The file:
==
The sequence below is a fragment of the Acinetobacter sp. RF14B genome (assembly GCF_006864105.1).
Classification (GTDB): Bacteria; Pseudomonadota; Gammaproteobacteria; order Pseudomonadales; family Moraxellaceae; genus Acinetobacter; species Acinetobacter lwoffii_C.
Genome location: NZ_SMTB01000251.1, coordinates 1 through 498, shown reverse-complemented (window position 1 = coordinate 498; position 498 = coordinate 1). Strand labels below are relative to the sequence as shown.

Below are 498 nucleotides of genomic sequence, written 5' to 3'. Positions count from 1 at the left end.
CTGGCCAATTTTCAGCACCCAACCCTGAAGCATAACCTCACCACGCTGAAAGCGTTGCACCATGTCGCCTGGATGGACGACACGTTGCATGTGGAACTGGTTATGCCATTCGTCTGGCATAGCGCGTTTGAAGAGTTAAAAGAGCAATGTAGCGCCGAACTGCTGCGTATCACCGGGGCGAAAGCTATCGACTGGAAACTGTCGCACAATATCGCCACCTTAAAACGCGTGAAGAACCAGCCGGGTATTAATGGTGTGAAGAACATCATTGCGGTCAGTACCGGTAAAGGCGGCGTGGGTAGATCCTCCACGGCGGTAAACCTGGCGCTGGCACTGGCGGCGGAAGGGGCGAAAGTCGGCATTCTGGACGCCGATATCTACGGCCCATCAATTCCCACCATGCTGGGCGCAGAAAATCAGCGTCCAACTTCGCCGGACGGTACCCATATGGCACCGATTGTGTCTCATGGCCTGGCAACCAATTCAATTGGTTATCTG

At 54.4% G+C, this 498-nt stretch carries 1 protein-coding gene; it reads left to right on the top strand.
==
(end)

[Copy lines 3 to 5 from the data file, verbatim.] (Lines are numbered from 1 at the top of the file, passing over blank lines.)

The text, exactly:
Genome location: NZ_SMTB01000251.1, coordinates 1 through 498, shown reverse-complemented (window position 1 = coordinate 498; position 498 = coordinate 1). Strand labels below are relative to the sequence as shown.

Below are 498 nucleotides of genomic sequence, written 5' to 3'. Positions count from 1 at the left end.
CTGGCCAATTTTCAGCACCCAACCCTGAAGCATAACCTCACCACGCTGAAAGCGTTGCACCATGTCGCCTGGATGGACGACACGTTGCATGTGGAACTGGTTATGCCATTCGTCTGGCATAGCGCGTTTGAAGAGTTAAAAGAGCAATGTAGCGCCGAACTGCTGCGTATCACCGGGGCGAAAGCTATCGACTGGAAACTGTCGCACAATATCGCCACCTTAAAACGCGTGAAGAACCAGCCGGGTATTAATGGTGTGAAGAACATCATTGCGGTCAGTACCGGTAAAGGCGGCGTGGGTAGATCCTCCACGGCGGTAAACCTGGCGCTGGCACTGGCGGCGGAAGGGGCGAAAGTCGGCATTCTGGACGCCGATATCTACGGCCCATCAATTCCCACCATGCTGGGCGCAGAAAATCAGCGTCCAACTTCGCCGGACGGTACCCATATGGCACCGATTGTGTCTCATGGCCTGGCAACCAATTCAATTGGTTATCTG